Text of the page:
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Bikers and dealers made for a surly concoction, but the ’70s brought another recalcitrant element to the town. Vietnam vets. Local grunts drafted into the Army returned as less than hometown heroes, but there was also a covey of Navy SEALs, trained eight miles north in Coronado, who returned disillusioned too. In the bars along First Avenue, a vet could quietly anaesthetize a psyche bruised from that horrible war experience. He could also feed a picked-up addiction to drugs or an acquired taste for violence.

Geography had a hand in another way. Imperial Beach in that era was a floodgate for the thousands of illegal immigrants who crossed from Mexico, many passing through the town in their northward trek. Helicopter surveillance and Border Patrol cars proliferated year after year, while the separating fences and ditches got higher and deeper. Prior to the ’70s, IB was low-income, yet largely white. Not one black student graduated with me in 1965, and of the estimated 15 percent of the class who were Mexican-American, most lived in San Ysidro, about five miles away. Before long, the huge illegal influx helped to feed an already budding white supremacist sentiment. Increasingly, some of the tattoos on arms hoisting glasses of draft beer in the many bars were exhibiting the Nazi swastika.

It was a volatile mix of men.


Early in 2003, Aaron French, a young man in his 20s, called me to inquire about a coaching position. As director of Starlings Volleyball Clubs, USA — a nonprofit program for girls from low-income backgrounds — I found him to be plenty qualified to coach one of our 40 teams in San Diego, so we grabbed him. The fact that he grew up in Imperial Beach piqued my interest. So did his last name. In my era, there were two French clans in town. Bob French came from one of them. He was a superb natural athlete whom I played with in junior and senior high school. The other French family all went to the Catholic school, and Aaron French was part of that family.

Eventually I asked Aaron about his uncle, Brian. Aaron had seen him in prison a few times as a kid but didn’t have many details on his current status. His uncle was now in state prison in Blythe, Aaron told me, and he recounted his received version of the crime: that Brian had killed a crazed drug fiend who was threatening him with a knife. He shot him, then for some reason shot him a second time in the head after the guy was on the ground. Which cooked his goose. Aaron described a gifted, highly intelligent man who wrote brilliant letters home to family members. He also said that Governor Wilson and then Davis had taken a political “tough on crime” stance whereby murderers effectively no longer had any chance of parole. Brian and his family had expected that Brian would be paroled years earlier.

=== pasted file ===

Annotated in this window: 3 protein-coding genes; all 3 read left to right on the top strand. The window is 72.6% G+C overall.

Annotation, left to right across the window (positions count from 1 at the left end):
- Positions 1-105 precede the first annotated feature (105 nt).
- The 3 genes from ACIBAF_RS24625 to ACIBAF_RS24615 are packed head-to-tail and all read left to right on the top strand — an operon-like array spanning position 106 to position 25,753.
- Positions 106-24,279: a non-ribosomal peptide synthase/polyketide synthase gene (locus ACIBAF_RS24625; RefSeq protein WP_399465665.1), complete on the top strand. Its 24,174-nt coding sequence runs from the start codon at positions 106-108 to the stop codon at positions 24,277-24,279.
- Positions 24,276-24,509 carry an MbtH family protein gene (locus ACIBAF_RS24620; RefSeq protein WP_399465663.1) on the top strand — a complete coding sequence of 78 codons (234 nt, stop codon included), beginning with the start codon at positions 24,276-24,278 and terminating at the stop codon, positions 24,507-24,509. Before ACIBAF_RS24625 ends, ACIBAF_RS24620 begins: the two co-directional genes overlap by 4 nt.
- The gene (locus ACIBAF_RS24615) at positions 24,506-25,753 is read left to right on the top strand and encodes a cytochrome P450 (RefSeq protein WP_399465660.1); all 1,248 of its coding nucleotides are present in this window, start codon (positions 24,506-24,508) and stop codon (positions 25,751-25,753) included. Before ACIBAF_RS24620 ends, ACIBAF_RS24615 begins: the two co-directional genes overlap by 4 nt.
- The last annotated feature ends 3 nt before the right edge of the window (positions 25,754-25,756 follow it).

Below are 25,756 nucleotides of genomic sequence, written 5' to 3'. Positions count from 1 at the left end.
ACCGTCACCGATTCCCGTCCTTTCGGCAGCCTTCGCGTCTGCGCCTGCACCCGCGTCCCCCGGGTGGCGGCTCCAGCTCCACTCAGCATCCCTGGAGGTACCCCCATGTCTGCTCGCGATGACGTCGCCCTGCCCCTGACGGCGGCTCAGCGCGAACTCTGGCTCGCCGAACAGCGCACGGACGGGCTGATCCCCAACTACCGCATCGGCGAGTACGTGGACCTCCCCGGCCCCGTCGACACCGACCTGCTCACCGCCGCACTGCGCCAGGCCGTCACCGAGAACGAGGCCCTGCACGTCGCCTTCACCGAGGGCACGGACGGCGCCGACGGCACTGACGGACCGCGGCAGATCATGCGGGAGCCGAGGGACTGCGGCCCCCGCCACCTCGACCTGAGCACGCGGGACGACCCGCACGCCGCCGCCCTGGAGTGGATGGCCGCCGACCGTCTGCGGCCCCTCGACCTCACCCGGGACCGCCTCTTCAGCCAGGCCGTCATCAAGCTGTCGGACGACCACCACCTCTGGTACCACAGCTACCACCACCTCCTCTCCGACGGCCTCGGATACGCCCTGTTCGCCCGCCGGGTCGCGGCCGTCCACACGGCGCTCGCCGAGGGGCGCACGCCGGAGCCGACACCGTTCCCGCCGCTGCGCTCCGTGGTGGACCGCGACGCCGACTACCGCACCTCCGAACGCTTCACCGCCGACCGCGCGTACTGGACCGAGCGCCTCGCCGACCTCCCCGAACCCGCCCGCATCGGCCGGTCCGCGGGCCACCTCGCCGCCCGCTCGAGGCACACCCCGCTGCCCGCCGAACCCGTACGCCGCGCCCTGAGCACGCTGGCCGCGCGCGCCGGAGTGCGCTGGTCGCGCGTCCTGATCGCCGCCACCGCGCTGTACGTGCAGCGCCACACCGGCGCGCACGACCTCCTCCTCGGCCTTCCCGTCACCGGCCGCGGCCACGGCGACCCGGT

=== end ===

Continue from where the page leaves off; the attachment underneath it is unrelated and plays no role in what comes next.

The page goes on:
It struck me that something was wrong with the system, and here was a guy from my hometown with whom I felt a kinship. I asked Aaron which family members would be most willing to talk to me in depth about Brian’s story. He gave me the phone numbers of his grandmother and his mother, Brian’s older sister.

Taking that slip of paper, I drove home with a vague intuition that I was headed for some deeper involvement with Brian French. Sure enough, that first lengthy call to Brian’s sister was the beginning of a pell-mell ride into a world I never imagined I’d be in. Her account of Brian’s character and his crime was much more detailed than Aaron’s, and it stirred my compassion. I had to jump in and learn more. My chat with Brian’s mother nudged me further. Still, there were obstacles I would have to get over if I was going to take on an advocate role for this guy. First, I detest guns. And although I have a dim view of formalized religion, I quite highly esteem the sanctity of life. So what the hell would I be doing trying to help a guy get out of prison…who’d committed the ultimate transgression with a shotgun!

In part, I suppose it’s what French himself described in a letter: “Basically, Byron’s an old hippie morphed into a present-day social-conscious liberal who’s fallen into a certain area of the modern prison reform movement. Fortunately for me he has fallen into the area that deals with me: lifer paroles.” Another factor is that French’s from IB; more so, he’s become a friend. Above all, today there are 25,000 term-to-life prisoners in California penitentiaries. Of those, 6000 are eligible for parole, including French. He and many other convicted murderers — in fact, most of the 6000 have committed murder — are getting a raw deal as defined by state laws. French was sentenced to a term of 15 years to life. That represents a huge span of time. At the time of his plea bargain, he had a good chance of being paroled after 9 or 10 years, provided he rehabilitated himself behind bars. Not today. Today it’s only life.

It cries out for scrutiny and change. Hence my efforts and why I’m writing this.

From the get-go, I had to know two things: One, why did he kill the guy? And two, could I be sure that he would not kill again should he ever walk out of prison?

So I’ve come to know the life of Brian French quite well. He grew up in a modest house three blocks from the beach, one of seven children of an enlisted Navy man. His childhood was basically “a happy one.” His mother, Ramona — an intelligent and energetic woman — was active in the local St. Charles Catholic Church and in its school, where she enrolled her children. French, the second oldest, emerged from Marian Catholic High School in 1969 at six feet four, 220 pounds, a superb athlete in three sports, with letters of interest from major colleges. I remember hearing murmurings of the talent this big kid from Marian had.

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